Captain Sterret had only a horseshoe of hair running from ear to ear around the back of his head. When he flushed, his bald pate turned scarlet.

            "Look, Senator…," he said. He was a tall man and could probably be imposing in the right setting, but his features and personality both appeared to've had the edges rounded off. "It's all well and good to say James should have more ships, but where are they to come from? And if we had the ships, where would the crews come from? Why, we've stripped the merchant fleet bare to man the ships in commission now!"

            "And yet the Alliance doesn't seem to have problems manning its warships," Cummins said. "More warships than the Republic has in service, as I understand?"

            The fish plates vanished in their turn. The dish had indeed been hake, and the memories of foggy mornings at Bantry gave Daniel a twinge. Life had been simpler then, and it hadn't been so long ago. He was only 25 now, very young for a full commander.

            "Guarantor Porra fills his crews with drafts from the relief rolls, Patron," Daniel said to Cummins. "You're better placed than I to say whether that'd be politically acceptable in the Republic–"

            Speaker Leary's son didn't need Cummins to tell him that it'd lead to riots sufficient to level Xenos.

            "–but speaking as an RCN officer, I'd very much regret seeing us go that route. The crews are likely to be disaffected and are sure to be inefficient. The Fleet–the naval arm of the Alliance–tries to get around the problem by assigning three crewmen where we'd use two, but that leads to overcrowding even though Fleet vessels are larger for their class. And in many circumstances, most in fact, more unskilled hands mean more confusion."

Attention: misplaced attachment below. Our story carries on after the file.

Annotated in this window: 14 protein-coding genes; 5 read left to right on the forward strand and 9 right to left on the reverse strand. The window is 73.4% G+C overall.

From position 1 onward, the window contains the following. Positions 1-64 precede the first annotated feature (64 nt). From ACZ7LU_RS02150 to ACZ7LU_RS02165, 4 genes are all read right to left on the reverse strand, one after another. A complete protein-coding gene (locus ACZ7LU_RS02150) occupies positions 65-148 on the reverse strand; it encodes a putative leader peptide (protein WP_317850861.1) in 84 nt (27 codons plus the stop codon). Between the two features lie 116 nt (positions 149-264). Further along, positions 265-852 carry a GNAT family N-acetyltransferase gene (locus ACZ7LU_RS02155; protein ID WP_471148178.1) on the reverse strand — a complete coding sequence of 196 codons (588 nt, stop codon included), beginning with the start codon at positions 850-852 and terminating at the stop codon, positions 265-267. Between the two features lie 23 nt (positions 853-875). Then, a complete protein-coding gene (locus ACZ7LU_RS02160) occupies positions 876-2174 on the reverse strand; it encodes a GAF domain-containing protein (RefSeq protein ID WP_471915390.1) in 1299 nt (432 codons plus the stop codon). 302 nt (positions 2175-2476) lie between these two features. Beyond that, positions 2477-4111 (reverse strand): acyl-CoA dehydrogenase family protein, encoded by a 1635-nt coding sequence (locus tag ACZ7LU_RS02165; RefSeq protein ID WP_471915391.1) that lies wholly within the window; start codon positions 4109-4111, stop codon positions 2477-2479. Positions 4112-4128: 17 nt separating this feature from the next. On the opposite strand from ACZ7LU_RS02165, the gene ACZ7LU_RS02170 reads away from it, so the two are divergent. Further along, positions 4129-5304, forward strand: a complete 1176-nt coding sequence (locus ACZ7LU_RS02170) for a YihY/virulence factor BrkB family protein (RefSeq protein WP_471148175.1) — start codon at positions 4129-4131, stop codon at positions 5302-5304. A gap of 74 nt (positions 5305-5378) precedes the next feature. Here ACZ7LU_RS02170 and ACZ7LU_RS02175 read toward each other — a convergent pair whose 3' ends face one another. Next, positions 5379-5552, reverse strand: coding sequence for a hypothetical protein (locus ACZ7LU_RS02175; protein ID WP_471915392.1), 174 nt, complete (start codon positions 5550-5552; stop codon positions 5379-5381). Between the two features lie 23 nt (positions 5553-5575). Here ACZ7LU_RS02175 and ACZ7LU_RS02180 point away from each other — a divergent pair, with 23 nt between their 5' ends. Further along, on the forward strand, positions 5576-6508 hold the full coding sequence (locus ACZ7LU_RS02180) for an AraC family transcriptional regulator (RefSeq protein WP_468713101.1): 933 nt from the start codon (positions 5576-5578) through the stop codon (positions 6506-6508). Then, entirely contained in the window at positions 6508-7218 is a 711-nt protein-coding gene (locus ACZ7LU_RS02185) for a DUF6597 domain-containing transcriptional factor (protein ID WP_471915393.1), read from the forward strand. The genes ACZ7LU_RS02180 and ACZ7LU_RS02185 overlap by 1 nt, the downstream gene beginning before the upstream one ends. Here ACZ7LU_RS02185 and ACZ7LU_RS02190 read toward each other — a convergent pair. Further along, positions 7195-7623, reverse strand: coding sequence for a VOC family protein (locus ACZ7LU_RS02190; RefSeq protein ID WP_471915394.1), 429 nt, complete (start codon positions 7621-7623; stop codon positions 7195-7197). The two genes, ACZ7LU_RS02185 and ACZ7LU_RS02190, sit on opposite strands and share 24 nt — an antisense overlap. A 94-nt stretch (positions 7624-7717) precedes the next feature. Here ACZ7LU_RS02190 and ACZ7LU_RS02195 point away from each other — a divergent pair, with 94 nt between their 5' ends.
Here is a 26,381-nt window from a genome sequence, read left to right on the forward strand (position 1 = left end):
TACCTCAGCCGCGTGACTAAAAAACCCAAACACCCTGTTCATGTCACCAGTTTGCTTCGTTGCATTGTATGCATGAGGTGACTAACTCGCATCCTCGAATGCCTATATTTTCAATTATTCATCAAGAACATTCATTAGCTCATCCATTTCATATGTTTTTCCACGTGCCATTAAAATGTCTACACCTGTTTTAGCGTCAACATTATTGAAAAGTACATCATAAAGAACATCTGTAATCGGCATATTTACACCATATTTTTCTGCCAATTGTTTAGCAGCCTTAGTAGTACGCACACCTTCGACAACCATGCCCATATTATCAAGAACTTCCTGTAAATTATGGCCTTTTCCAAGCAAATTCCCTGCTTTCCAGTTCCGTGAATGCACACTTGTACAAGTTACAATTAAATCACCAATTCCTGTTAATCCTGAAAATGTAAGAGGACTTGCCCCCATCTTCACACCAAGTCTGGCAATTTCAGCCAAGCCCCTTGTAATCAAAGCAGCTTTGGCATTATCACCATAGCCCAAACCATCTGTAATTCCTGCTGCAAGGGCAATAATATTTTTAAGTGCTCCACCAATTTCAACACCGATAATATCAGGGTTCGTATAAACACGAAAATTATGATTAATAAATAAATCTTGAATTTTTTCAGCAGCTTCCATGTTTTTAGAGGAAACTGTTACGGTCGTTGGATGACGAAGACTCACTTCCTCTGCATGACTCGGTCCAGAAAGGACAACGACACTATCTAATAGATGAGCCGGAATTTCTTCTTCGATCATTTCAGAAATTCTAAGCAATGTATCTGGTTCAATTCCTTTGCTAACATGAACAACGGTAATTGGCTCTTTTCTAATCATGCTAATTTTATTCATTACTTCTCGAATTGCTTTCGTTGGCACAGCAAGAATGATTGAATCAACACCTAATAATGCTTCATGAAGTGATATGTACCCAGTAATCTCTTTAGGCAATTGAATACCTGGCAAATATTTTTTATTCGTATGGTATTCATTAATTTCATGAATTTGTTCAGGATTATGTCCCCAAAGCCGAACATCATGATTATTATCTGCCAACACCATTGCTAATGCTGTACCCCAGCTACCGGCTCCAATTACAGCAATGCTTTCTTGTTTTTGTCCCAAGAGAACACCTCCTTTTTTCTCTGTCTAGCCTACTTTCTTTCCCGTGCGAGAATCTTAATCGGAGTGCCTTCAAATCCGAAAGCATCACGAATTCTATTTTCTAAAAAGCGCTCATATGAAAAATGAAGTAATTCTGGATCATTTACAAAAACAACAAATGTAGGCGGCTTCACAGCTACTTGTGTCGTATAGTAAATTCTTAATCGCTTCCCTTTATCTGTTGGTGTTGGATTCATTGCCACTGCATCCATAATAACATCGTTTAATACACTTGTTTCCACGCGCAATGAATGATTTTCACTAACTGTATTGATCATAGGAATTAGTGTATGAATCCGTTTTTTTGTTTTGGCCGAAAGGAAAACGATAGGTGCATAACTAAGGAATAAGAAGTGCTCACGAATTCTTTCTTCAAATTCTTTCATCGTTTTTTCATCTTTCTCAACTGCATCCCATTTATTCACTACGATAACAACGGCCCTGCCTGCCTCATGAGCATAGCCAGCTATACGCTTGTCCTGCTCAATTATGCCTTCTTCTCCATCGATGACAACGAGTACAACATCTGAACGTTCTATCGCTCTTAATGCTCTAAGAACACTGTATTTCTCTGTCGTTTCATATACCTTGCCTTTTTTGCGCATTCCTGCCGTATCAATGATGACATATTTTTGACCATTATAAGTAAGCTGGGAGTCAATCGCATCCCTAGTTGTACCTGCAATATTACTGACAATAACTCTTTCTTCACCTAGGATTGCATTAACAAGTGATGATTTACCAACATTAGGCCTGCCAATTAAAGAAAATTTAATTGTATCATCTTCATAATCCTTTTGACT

Servants to right and left offered Daniel tiny cutlets on a bed of rice, or squab with a bright purple root vegetable. Because his hobby was natural history, he was able to identify the "feathers" covering the bird as petals from the hearts of Hussite cardoons. With Hus deep within the Alliance, Dame Cathleen must've paid a fancy price for a product that hadn't been naturalized off its home world.

            He took a squab. It'd been expertly boned and was remarkably tender. Force-meat stuffing preserved its shape.

            Daniel'd seen Sterret relax noticeably as he spoke. The captain'd been getting even redder as he struggled to find words that wouldn't cost him a reprimand when they got back to the Navy Board. However Admiral Vocaine might feel about the Senate, it was from that body that the RCN's appropriations came. Even Senators who disliked Cummins personally would close ranks if one of their own were insulted by a mere servant from the permanent establishment.